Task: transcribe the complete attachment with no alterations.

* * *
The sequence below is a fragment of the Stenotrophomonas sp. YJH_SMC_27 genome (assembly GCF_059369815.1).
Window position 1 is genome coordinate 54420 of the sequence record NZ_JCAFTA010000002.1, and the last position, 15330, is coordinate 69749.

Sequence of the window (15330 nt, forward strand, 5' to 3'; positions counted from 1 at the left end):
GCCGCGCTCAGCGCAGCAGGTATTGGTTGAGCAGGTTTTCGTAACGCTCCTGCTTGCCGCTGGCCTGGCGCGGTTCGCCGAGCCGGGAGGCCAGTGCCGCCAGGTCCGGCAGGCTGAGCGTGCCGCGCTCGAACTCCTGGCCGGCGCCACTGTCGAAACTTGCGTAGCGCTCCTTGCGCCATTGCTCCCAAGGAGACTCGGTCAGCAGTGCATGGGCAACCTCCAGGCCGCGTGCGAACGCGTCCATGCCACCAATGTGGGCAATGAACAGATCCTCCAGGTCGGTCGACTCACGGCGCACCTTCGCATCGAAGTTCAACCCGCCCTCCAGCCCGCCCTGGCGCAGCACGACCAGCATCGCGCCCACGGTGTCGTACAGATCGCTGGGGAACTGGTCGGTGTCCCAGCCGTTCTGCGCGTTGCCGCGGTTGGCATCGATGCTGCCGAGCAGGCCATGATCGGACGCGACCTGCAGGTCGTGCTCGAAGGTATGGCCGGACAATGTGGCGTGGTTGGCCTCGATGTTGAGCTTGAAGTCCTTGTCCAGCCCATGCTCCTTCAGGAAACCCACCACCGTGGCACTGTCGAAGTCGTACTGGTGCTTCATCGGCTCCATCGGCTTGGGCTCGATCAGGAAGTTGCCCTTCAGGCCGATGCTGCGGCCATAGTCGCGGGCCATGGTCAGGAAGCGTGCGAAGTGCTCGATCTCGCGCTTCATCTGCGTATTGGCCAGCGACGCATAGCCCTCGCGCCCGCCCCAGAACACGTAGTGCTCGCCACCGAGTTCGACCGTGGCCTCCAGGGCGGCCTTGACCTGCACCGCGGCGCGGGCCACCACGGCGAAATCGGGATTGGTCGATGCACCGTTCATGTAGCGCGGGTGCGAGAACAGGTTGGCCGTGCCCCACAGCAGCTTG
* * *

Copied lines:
The sequence below is a fragment of the Stenotrophomonas sp. YJH_SMC_27 genome (assembly GCF_059369815.1).
Window position 1 is genome coordinate 54420 of the sequence record NZ_JCAFTA010000002.1, and the last position, 15330, is coordinate 69749.

Sequence of the window (15330 nt, forward strand, 5' to 3'; positions counted from 1 at the left end):
GCCGCGCTCAGCGCAGCAGGTATTGGTTGAGCAGGTTTTCGTAACGCTCCTGCTTGCCGCTGGCCTGGCGCGGTTCGCCGAGCCGGGAGGCCAGTGCCGCCAGGTCCGGCAGGCTGAGCGTGCCGCGCTCGAACTCCTGGCCGGCGCCACTGTCGAAACTTGCGTAGCGCTCCTTGCGCCATTGCTCCCAAGGAGACTCGGTCAGCAGTGCATGGGCAACCTCCAGGCCGCGTGCGAACGCGTCCATGCCACCAATGTGGGCAATGAACAGATCCTCCAGGTCGGTCGACTCACGGCGCACCTTCGCATCGAAGTTCAACCCGCCCTCCAGCCCGCCCTGGCGCAGCACGACCAGCATCGCGCCCACGGTGTCGTACAGATCGCTGGGGAACTGGTCGGTGTCCCAGCCGTTCTGCGCGTTGCCGCGGTTGGCATCGATGCTGCCGAGCAGGCCATGATCGGACGCGACCTGCAGGTCGTGCTCGAAGGTATGGCCGGACAATGTGGCGTGGTTGGCCTCGATGTTGAGCTTGAAGTCCTTGTCCAGCCCATGCTCCTTCAGGAAACCCACCACCGTGGCACTGTCGAAGTCGTACTGGTGCTTCATCGGCTCCATCGGCTTGGGCTCGATCAGGAAGTTGCCCTTCAGGCCGATGCTGCGGCCATAGTCGCGGGCCATGGTCAGGAAGCGTGCGAAGTGCTCGATCTCGCGCTTCATCTGCGTATTGGCCAGCGACGCATAGCCCTCGCGCCCGCCCCAGAACACGTAGTGCTCGCCACCGAGTTCGACCGTGGCCTCCAGGGCGGCCTTGACCTGCACCGCGGCGCGGGCCACCACGGCGAAATCGGGATTGGTCGATGCACCGTTCATGTAGCGCGGGTGCGAGAACAGGTTGGCCGTGCCCCACAGCAGCTTG